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David Poland

By David Poland poland@moviecitynews.com

How Box Office Analysis Should Be Done… A Personal View

A discussion about box office analysis broke out on Twitter and Lindsey Bahr asked: “serious question that could sound snarky: how do you think box office should be analyzed?”

Because 140 characters is rough and torturing people who follow me is not my idea of fun (even if I do it too often in haste), I threw this together as a quick answer. I reserve the right to add more ideas on the issues later.

Box office is not a horse race. Coming in first does not assure a win. Nor does coming in low on the Top Ten chart assure failure.

Expectations are rarely consistent, often loaded with politics, and not relevant to the meaning of the box office facts.

Almost all box office reporting is done on the basis of estimates. Readers deserve to know this.

Friday matinee numbers are only relevant as news in very, very limited circumstances. When an outlet reports anything, they must account for the likelihood that any report they make could define the issue for any number of readers. Box office is not a live reporting event, like a car chase or election. In theory, analysis as constant and detailed as election coverage might have value… but no one does it.

International is, in most cases of studio releases, going to be the majority of theatrical box office. It is not an afterthought or a non-issue. Budgets over $100m all take international into account as a primary issue. Any decent analysis must take this into account.

There are many financial steps in the revenue path of a studio’s theatrical release. No box office analyst ever knows them all. But familiarity with the elements involved and the generalities of how they tend to add up is a fundamental of box office analysis. Just reporting domestic theatrical is fine… but a very limited pursuit and should be contextualized as such.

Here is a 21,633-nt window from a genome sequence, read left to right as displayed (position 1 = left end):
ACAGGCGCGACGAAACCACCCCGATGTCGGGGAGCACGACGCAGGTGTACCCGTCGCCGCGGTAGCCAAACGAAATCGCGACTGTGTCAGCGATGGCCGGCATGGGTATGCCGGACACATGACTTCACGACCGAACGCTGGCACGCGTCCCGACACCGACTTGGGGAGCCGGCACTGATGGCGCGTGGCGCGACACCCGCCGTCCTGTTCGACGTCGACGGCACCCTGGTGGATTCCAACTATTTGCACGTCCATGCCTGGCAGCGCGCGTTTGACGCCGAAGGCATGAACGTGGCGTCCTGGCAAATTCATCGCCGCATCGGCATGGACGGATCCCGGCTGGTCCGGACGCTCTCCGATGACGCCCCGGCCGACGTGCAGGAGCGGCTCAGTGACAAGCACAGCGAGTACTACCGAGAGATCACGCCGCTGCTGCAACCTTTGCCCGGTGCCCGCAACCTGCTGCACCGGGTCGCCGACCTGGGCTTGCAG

Pronouncements about the success and failures of films must be more than a balancing act between the spin by various studios. It is the job of every studio publicist and press-chatting exec to spin the best version of their performance and often, to create perspective by tearing down the performance of others. Truth is a relative thing in these exchanges. Studios are not required to offer accurate production budgets, back-end percentages, marketing budgets, various deals that may cut the bottom line or add to it… and rarely offer any of it, unless it benefits their spin in a significant way. Analysis demands a deeper look.

Regurgitating the verbal press releases of studios about weekend box office is acceptable if clearly marked as such. Pretending it is editorial insight is a lie.

Box office analysis, when done professionally, is a serious effort to analyze a very high-profile, high-cost, high-risk business. It is not a blood sport nor is it an extension of the publicity machine.

One Response to “How Box Office Analysis Should Be Done… A Personal View”

  1. Hallick says:

    I’d love to see the retirement of “so-and-so film beat such-and-such movie over the weekend” as if the “loser” was going to have to fork over the millions of dollars THEY made to the winner and crawl home with a set of steak knives and a year’s supply of Turtle Wax.

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